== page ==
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Measuring bioadhesive stress with microfluidic chip
2: Mechanical Engineering
Victor Julio Leon (firstname.lastname@example.org)
Algae in photobioreactors can generate useful products (eg fuels and omega-3) from light and the CO2 in waste streams and industrial exhaust gas. Biofouling is one of the main limitations to the photobioreactor technology. Indeed, the algal growth on the walls prevents illumination of the reactor and limits the development of the algae, forcing expensive cleaning operations. The specific constraints of photobioreactor: the transparency of the walls and the necessity for a favorable growth environment in the bulk render the traditional anti-biofouling approaches based on toxic paints ineffective in this system. The long term objective of this project is to develop novel strategies to restrict biofouling: (i) passive hard-soft composite interfaces, and (ii) electro-active interfaces while avoiding toxic effects in the bulk and maintaining transparency of the surfaces. The specific goal of this project is to measure the adhesion force of algae to various substrates. A flow of controlled magnitude in a microfluidic chip will be used to impose the shear stress at the adherent interface, allowing to measure the adhesion force as a function of algae properties( algae type, algae state of growth, algae growth medium) surface properties (hydrophilicity, roughness, charge, fluidity, “activity”). The candidate will learn basic microfluidic, microscopy, surface treatment, image analysis tools and will also benefit from being immersed in a research lab environment.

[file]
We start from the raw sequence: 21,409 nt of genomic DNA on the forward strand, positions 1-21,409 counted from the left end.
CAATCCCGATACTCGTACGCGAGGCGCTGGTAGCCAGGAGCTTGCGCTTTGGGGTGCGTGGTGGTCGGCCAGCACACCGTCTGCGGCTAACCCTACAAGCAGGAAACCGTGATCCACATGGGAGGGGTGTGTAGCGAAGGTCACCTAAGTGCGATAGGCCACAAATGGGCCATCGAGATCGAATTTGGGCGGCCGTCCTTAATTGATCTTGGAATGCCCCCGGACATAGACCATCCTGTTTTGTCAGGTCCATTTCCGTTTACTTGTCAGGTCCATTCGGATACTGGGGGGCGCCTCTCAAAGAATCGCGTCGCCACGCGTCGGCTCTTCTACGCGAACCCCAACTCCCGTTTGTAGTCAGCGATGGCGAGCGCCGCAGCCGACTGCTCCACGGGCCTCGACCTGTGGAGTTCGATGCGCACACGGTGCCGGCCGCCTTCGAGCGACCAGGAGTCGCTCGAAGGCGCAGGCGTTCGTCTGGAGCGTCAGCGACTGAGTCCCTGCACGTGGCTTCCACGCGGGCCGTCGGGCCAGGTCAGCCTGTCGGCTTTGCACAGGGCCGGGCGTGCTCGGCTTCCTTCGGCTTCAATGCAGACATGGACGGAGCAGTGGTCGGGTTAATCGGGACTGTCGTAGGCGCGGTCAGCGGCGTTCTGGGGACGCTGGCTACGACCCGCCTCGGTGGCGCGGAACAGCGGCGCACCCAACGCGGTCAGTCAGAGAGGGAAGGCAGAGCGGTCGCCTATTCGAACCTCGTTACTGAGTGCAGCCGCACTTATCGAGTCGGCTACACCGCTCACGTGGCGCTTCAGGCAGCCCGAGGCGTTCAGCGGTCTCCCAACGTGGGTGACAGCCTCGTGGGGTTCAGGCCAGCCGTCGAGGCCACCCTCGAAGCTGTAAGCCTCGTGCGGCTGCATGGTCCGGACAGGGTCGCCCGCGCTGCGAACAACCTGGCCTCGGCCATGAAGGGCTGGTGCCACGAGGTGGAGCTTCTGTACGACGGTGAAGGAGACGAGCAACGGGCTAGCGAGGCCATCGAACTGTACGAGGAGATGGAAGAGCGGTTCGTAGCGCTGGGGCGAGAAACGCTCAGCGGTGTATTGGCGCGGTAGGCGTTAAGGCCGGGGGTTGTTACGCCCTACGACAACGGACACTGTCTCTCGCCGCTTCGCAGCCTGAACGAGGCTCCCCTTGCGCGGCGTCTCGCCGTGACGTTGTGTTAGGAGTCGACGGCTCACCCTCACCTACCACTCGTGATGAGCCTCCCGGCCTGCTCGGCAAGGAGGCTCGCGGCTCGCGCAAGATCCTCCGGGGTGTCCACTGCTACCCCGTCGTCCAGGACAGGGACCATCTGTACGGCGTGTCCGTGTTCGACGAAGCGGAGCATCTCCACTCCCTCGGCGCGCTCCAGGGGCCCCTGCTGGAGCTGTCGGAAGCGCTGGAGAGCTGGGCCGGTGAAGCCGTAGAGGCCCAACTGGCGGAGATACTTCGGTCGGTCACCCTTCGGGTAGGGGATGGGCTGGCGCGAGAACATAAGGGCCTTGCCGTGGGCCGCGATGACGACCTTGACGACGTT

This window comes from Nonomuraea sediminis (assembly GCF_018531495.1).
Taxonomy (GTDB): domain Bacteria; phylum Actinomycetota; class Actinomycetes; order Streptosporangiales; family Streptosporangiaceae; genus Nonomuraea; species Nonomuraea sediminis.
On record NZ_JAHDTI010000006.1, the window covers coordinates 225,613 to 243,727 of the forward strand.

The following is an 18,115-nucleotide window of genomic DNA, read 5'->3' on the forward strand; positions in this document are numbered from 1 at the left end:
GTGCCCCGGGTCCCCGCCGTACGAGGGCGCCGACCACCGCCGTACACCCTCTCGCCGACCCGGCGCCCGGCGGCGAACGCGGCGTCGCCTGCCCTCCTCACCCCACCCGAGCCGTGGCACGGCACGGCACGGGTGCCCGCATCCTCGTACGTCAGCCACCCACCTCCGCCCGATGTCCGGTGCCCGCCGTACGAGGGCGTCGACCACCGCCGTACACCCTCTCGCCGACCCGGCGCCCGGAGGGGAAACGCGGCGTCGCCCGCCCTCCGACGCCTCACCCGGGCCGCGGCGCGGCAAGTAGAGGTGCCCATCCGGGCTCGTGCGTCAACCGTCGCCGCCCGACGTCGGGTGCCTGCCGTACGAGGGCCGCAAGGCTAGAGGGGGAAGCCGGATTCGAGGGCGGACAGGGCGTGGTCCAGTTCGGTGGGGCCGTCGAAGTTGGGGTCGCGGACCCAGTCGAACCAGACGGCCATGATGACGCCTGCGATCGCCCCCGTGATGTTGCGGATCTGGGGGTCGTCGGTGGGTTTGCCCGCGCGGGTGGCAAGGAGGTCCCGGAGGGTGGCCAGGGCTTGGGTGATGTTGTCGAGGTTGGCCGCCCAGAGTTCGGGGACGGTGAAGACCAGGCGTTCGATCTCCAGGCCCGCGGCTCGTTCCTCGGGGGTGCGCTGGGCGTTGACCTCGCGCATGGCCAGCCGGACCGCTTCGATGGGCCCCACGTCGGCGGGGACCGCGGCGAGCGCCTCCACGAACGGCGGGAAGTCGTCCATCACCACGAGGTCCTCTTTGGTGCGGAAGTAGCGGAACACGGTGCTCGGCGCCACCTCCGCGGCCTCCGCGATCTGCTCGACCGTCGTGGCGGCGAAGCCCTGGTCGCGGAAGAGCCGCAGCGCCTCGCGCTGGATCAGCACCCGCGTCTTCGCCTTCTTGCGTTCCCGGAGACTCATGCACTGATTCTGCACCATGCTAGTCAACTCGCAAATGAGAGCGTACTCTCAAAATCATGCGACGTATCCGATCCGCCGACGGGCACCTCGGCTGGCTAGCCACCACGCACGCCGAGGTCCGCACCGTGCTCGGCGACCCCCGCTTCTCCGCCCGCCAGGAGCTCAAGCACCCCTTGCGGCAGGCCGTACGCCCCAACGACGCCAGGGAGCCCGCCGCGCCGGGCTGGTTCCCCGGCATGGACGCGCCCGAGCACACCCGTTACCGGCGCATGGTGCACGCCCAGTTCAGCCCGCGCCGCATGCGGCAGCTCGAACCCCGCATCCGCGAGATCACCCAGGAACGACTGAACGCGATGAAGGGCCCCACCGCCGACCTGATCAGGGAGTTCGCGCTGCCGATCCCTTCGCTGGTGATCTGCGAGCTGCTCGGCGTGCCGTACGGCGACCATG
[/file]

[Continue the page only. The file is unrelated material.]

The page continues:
None. Applicant with an interest in mechanical engineering, physics, chemical engineering, biological engineering are welcome